In its early stages, the symptoms on PSP can resemble those of Parkinson’s disease or other neurological disease so it can be hard to diagnose. PSP is caused by nerve cells in certain areas of the brain become damaged by a build up of protein (tau). This can lead to difficulties with balance, movement, vision, speech and swallowing.
Speech changes are common in PSP. Speech can become slurred or speech rate can become too fast, leading to difficulties being understood. Changes in voice quality can also occur: strained or harsh voice, or quiet and breathy voice. Cognitive (thinking) skills can also be affected and this can impact ability to communicate. Many people find that facial expression becomes reduced and difficulties with eye movement also affect non-verbal communication.
Speech therapists assess all aspects of communication and suggest strategies for keeping communication effective. They may offer to work with friends and family, as well as the person with PSP. You may be offered therapy to improve voice quality and improve intelligibility of speech, for example, by controlling speech rate effectively. Some people with a quiet voice benefit from use of a voice amplifier.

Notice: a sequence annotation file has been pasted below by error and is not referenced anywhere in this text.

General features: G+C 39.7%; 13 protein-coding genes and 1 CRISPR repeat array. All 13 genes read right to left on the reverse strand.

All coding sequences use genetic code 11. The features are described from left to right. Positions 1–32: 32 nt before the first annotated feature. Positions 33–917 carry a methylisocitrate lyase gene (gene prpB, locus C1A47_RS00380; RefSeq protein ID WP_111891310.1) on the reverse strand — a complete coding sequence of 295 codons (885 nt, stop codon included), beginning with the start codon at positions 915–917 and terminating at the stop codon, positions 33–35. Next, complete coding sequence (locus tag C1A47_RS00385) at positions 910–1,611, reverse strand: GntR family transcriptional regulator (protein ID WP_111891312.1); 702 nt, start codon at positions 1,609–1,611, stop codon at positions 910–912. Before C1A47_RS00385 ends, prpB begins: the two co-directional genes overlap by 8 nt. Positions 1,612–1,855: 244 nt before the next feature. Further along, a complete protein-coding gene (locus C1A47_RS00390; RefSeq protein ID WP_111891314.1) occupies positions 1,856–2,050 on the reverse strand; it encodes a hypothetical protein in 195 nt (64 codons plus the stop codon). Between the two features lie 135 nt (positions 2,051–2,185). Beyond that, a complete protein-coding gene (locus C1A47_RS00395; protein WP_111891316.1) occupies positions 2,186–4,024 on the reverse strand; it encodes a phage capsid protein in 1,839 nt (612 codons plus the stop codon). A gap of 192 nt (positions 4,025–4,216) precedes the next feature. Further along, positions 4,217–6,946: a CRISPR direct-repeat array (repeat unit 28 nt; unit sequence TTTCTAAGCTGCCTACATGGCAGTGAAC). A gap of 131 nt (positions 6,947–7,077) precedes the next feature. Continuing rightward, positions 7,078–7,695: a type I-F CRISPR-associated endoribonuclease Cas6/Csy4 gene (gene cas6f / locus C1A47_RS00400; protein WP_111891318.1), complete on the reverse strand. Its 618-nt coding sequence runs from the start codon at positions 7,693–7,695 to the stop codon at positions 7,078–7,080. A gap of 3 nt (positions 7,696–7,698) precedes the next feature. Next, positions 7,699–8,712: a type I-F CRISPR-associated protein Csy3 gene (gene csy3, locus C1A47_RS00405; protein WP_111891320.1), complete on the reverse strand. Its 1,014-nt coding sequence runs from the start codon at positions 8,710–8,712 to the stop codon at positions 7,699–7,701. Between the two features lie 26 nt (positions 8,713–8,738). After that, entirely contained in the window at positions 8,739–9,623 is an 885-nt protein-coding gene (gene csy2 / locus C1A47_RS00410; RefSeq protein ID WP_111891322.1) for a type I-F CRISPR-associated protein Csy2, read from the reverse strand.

In cases where speech has become very unclear, support materials can be developed with a speech therapist such as communication charts, books, or electronic aids can be used (such as tablets with communication software installed). The speech therapist can advise on what is likely to be most helpful.
Swallowing difficulties are also common in PSP. These include:
- Coughing or choking on food or drink
- Wet voice quality when eating or drinking
- Taste changes – people may develop a preference for sweet food
- Eating too fast or putting too much food in the mouth
- Because PSP can cause difficulties with downward eye movement, it can be difficult to see food and bring it to your mouth. This means that some people require assistance with eating
Difficulties with eating or drinking can lead to weight loss, repeated chest infections (through small amounts of food and drink being aspirated into the lungs) and increased risk of choking. The following is some general advice:
- Sit upright, facing forwards, chin level or down slightly
- Avoid distractions, e.g. turn off the TV and try not to talk during a meal
- Take small mouthfuls of food
- Take your time, don’t rush
- Chew carefully and finish each mouthful before you take the next
- When drinking take single sips of fluids slowly, rather than gulping mouthfuls
- Avoid mixing fluids and solids e.g. soup with bits in, cornflakes with milk
- Avoid dry crumbly foods, moist foods may be easier
- Sit upright for 20 minutes after eating and drinking
A Speech Therapist can help with these difficulties by providing a full assessment and advice on strategies, equipment, modified food and drink textures, and/or swallowing exercises. If swallowing deteriorates to the point where it is no longer safe, some people choose to have a gastrostomy, where nutrition and hydration is given by tube directly into the stomach through a small tube.